A. I like to tread a path that is not the usual.  Maybe that translates into my designs…

Q. Why do you label your collections by colors – I noticed on your website for example, one collection is called the aqua collection…noticed you do really cool prints? Is it a conscious choice?

A. As mentioned above inspiration comes in any form, shape or size. It could be a flash of color or concept or even an event around you. Aqua happened when Tsunami had just struck and caused mayhem all around. We wanted to highlight the worth of water and its life giving qualities rather than have it viewed as a destructive force. We have also designed collections inspired by art. We have used art by European as well as renowned Asian artists too. Inspiration just happens.

Q. I also noticed that you have complete design control from weaving onwards? How do you achieve that?

A. When you work so closely with the sources in the apparel industry the transition to weaving/or custom-made fabrics happens very naturally. We also have a printing facility where you could say we create the ‘look’ of the fabric.

Q. You stock fabric, Accessories, couture, ready to wear, saris, – isn’t it tough keeping it fresh and new each season? How do you handle pressure to excel and do a better job each time? Do you ever suffer from designers block (like writers block?)

A. Satya Paul has evolved into a design studio where we have over 30 trained designers working on the various aspects of design. So there is a surfeit of ideas with so many bright and talented brains on the job.

Q. Your pieces are intricately cut, draped and precisely tailored. What techniques do you employ when constructing your designs? How do you resolve to piece together exuberant colors and a rich line every time?

A. A Design begins with a germ of an idea. Colors impact you when placed together or by themselves. Combinations evolve. There are no rules to creating. Garment construction though does follow some stringent principles. Draping on mannequins or body forms helps you nip in a tuck or two, give shape and form and come up with new ways of draping and presenting a garment.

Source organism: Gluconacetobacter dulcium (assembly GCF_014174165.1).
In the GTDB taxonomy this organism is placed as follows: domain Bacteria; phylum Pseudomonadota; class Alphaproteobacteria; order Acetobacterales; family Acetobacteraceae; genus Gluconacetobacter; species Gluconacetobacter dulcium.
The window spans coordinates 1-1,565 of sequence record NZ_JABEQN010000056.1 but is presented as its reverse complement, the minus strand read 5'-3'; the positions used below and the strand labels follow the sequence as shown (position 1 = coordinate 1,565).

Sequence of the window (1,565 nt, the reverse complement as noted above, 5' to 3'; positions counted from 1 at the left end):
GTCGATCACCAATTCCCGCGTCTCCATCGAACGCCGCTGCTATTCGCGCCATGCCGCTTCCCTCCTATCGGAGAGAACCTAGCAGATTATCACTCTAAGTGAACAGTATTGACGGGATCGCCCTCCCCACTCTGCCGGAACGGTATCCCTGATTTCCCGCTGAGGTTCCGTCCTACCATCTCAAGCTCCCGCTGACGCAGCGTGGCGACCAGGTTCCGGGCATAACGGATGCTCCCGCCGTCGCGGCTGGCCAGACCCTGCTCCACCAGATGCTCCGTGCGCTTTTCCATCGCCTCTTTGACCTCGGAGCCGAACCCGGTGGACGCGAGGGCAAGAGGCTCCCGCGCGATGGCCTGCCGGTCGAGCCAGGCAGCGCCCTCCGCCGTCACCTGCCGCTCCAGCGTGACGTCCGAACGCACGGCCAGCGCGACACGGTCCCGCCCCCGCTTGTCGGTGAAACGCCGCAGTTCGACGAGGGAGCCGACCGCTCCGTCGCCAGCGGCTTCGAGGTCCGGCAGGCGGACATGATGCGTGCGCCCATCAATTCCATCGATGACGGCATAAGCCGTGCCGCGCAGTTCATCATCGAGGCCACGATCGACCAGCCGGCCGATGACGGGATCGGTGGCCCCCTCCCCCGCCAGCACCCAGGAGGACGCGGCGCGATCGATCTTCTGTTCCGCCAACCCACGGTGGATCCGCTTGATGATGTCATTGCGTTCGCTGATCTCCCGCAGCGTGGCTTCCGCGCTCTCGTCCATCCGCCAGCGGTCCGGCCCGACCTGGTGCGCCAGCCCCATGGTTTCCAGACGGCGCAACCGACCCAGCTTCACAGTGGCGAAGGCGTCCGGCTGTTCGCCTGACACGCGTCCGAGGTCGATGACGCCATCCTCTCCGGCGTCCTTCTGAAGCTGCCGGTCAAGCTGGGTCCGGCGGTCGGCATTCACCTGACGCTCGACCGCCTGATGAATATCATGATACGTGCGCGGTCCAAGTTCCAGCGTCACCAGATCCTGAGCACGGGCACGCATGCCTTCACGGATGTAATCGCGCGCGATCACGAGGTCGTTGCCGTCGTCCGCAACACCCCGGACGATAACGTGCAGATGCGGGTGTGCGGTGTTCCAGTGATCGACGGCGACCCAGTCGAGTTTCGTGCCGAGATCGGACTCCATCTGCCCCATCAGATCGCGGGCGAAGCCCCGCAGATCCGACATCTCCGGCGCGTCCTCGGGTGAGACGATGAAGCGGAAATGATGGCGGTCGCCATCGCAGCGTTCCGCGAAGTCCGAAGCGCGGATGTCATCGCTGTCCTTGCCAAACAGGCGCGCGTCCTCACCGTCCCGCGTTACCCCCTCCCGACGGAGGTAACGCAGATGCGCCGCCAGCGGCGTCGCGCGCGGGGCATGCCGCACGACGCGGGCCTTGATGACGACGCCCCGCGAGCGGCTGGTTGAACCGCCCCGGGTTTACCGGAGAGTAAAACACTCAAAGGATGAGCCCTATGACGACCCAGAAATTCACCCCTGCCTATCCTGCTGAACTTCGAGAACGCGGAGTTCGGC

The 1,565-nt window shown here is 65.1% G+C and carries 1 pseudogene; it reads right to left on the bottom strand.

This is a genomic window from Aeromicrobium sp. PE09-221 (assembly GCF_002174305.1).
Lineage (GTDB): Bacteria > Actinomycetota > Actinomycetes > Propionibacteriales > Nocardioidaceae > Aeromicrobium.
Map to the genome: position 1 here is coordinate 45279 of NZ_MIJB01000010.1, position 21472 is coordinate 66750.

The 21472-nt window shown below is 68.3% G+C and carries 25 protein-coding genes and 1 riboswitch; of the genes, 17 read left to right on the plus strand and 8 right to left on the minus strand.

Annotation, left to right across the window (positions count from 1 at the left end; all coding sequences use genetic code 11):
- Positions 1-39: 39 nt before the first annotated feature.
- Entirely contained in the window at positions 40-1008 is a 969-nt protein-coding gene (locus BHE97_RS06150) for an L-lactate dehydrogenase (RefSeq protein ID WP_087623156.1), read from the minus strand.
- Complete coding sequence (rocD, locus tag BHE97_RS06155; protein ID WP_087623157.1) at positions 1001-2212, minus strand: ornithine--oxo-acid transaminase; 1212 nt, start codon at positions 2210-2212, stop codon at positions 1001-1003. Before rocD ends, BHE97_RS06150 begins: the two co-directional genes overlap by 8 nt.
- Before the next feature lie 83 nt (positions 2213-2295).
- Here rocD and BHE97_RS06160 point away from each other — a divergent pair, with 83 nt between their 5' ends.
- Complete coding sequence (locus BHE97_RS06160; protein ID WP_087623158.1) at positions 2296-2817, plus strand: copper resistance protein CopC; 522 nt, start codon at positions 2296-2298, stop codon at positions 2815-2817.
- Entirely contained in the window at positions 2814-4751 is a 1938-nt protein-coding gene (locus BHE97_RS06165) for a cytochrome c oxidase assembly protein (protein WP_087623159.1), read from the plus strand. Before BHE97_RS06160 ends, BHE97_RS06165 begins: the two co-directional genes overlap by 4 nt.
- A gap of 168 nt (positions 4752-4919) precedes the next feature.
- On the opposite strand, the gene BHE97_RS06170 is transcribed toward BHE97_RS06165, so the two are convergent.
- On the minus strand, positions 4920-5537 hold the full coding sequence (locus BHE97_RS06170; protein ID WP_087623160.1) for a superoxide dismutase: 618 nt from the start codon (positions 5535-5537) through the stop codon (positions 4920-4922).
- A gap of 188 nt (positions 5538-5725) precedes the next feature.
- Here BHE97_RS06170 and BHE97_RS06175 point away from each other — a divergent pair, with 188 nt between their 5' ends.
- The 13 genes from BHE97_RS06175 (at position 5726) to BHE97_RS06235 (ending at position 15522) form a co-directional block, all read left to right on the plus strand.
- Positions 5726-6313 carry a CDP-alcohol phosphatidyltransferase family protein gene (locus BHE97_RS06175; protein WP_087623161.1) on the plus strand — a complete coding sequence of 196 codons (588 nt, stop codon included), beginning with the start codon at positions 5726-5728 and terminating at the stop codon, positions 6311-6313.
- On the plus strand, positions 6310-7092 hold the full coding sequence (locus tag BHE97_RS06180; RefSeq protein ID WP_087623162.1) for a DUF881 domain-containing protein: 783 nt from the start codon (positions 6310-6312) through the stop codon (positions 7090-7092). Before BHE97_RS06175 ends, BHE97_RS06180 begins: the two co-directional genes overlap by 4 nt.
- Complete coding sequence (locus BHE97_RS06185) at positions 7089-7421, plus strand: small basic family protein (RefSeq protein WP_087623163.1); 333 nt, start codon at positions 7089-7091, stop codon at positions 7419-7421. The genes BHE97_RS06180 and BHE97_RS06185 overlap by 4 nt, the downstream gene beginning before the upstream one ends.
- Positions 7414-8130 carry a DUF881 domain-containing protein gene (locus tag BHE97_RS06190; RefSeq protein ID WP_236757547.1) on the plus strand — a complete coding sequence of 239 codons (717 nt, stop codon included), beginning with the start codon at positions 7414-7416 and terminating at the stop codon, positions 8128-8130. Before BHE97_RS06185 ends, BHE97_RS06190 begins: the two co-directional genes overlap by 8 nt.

Q.  How does living and working in India impact you and your art? Considering everything and everyone seems to be living and breathing art in your country – the colors, the culture, the music, the movies, and the dance – how then do you manage to stand out?

A. We are inspired by the traditional spirit and the art forms.  The idea is to create something contemporary yet not to lose touch with our roots. Satya Paul designs do not take the shape of the traditional. They are very contemporary.

Q. When you sit down to design do you go to the archives for Inspiration? How do you decide on a theme or concept? What is your design philosophy?

A. As I mentioned earlier inspiration can come in from a flower, the shape of a daily object, trees, nature around you, rather daily life that we take for granted.

Q. What is your view of trends 2006/2007? And for God’s sake please tell us – are we always going to follow the west for trends – (who seem to be getting most of their inspiration from the sub-continent these days with so many Indian influences in their collections)?

A. Satya Paul always creates options. We do not follow any trends. Rather we give the women options to create their own style. Style is very individual. Trends alone do not create fashion. You could mix and match two separate outfits and create your own style statement!

Q. Who is your dream client?

A. A woman who is contemporary and not afraid to experiment and express herself through her clothes.